|Our Help Desk, located inside the Library & Learning Centre at the front of Level 2 is the place to go if you are a new user or if you are already registered but have forgotten your password. (Online information about how to change your password is available.) You should also contact the Help Desk if you want help with a computing problem, eg UNIX or PC software, viruses, broken hardware, printing, word processing, etc.|
|If you are registered to use our facilities,
you have access to e-mail; we recommend the Pine
You can find e-mail addresses for staff and students at the University; for other UK academics, go to WhoWhere? and be sure to enter ac.uk in the 'Enter Domain Name' box. If you have problems with e-mail to/from the University, contact email@example.com.
E-mail mailing lists provide a valuable source of subject-specific academic information; they allow people with a common interest (academic, commercial, recreational, etc) to communicate with one another world-wide. BUCS support many campus lists. More about mailing lists including an academic subject-based list is available from the E-mail discussion lists page. Mailbase is the UK's main electronic mailing list service for research in Higher Education.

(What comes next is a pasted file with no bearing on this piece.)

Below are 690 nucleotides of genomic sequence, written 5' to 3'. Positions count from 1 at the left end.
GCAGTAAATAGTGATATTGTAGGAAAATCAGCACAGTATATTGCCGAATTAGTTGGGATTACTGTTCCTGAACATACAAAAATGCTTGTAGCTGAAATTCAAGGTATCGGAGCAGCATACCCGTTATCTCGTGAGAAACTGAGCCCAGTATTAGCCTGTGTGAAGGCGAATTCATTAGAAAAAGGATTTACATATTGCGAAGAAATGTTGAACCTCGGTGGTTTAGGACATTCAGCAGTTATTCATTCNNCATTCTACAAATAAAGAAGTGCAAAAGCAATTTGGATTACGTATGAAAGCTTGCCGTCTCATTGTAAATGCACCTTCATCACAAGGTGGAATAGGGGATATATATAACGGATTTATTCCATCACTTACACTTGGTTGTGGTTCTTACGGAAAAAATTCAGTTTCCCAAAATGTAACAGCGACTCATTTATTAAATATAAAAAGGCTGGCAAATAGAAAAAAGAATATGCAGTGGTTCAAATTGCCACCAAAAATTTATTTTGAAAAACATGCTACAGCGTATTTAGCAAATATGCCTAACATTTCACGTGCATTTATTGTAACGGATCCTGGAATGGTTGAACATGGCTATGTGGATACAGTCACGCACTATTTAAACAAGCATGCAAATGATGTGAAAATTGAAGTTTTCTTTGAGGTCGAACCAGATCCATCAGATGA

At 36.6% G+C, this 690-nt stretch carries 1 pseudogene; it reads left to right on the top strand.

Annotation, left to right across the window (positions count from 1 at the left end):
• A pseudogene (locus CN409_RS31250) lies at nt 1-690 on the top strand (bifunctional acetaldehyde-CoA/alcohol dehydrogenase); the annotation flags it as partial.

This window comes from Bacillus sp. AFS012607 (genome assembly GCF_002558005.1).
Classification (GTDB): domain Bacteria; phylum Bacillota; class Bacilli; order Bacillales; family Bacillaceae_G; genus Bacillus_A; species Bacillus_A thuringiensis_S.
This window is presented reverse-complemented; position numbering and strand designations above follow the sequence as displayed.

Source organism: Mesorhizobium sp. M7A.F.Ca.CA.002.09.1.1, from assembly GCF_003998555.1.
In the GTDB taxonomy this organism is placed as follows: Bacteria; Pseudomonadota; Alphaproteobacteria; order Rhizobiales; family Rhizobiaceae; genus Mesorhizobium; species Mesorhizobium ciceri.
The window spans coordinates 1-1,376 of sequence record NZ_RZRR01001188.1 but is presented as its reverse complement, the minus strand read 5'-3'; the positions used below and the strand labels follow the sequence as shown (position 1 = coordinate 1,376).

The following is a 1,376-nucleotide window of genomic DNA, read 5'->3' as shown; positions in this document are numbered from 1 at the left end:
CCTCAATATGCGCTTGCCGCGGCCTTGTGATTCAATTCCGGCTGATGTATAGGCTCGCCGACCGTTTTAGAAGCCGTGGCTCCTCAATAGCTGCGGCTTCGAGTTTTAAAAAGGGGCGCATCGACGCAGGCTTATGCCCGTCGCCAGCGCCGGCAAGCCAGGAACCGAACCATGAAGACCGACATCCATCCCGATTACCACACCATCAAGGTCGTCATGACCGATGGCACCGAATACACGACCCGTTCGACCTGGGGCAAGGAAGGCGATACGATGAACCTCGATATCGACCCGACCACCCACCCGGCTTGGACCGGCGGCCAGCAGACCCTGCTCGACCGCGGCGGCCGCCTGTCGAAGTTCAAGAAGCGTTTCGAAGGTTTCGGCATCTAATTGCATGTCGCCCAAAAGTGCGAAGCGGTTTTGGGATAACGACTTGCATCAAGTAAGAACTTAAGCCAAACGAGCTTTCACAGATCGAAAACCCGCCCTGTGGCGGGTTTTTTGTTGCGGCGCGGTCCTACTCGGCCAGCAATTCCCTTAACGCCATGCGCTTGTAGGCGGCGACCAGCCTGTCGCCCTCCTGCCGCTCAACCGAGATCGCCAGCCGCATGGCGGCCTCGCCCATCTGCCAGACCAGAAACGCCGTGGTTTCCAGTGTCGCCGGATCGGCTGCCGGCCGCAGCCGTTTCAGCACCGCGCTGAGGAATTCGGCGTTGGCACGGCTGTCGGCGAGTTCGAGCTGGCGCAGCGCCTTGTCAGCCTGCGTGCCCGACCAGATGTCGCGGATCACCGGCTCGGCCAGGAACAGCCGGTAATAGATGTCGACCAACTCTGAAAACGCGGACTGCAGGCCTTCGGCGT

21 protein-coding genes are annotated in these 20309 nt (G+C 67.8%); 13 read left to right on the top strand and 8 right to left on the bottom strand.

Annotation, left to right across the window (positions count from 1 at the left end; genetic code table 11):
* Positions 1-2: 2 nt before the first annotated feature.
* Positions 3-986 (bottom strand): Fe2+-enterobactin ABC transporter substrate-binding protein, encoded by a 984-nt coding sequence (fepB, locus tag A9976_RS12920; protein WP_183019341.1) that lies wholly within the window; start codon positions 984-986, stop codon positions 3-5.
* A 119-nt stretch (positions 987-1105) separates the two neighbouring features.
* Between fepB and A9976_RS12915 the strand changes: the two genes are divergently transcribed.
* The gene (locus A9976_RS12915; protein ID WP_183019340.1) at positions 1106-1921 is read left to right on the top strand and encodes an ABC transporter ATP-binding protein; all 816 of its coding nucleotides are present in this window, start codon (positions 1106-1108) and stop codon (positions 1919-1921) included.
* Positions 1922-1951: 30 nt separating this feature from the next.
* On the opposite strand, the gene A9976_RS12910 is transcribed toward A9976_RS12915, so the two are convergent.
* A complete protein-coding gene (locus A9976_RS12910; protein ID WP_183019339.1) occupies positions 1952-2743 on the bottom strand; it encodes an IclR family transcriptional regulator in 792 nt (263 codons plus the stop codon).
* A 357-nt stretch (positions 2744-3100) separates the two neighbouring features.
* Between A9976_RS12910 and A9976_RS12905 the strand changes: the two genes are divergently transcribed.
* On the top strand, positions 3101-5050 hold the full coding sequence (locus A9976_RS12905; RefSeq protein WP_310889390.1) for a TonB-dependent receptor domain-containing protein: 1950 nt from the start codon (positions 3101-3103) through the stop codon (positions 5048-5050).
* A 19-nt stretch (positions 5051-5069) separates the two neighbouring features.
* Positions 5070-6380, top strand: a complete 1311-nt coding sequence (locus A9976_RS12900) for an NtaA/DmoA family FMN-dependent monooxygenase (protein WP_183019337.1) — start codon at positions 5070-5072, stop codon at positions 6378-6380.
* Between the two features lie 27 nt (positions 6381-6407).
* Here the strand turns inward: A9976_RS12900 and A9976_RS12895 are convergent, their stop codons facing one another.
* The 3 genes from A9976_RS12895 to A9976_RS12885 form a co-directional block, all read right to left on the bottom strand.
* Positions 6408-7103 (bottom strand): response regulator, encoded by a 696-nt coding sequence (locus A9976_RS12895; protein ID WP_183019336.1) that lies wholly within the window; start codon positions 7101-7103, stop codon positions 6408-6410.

|There is a list
of UNIX and PC software available on central service machines; the
Campus Software Server
(drive G) holds copies of site-licensed PC software. Local
documentation or man pages exist for
the majority of these packages.
UK based software archives specifically designed for the UK academic community include HENSA and the SunSITE archive:
|BUSH - Bath University Software and Hardware (accessed off the Parade on the 1West side of the Learning Centre) supplies most items required for personal computing - software, PCs, printers, consumables, etc. You can send your queries via e-mail to firstname.lastname@example.org. Up-to-date price lists for PCs, printers, scanners, discs, etc are available from the BUSH page. BUSH staff will be happy to discuss your PC requirements.|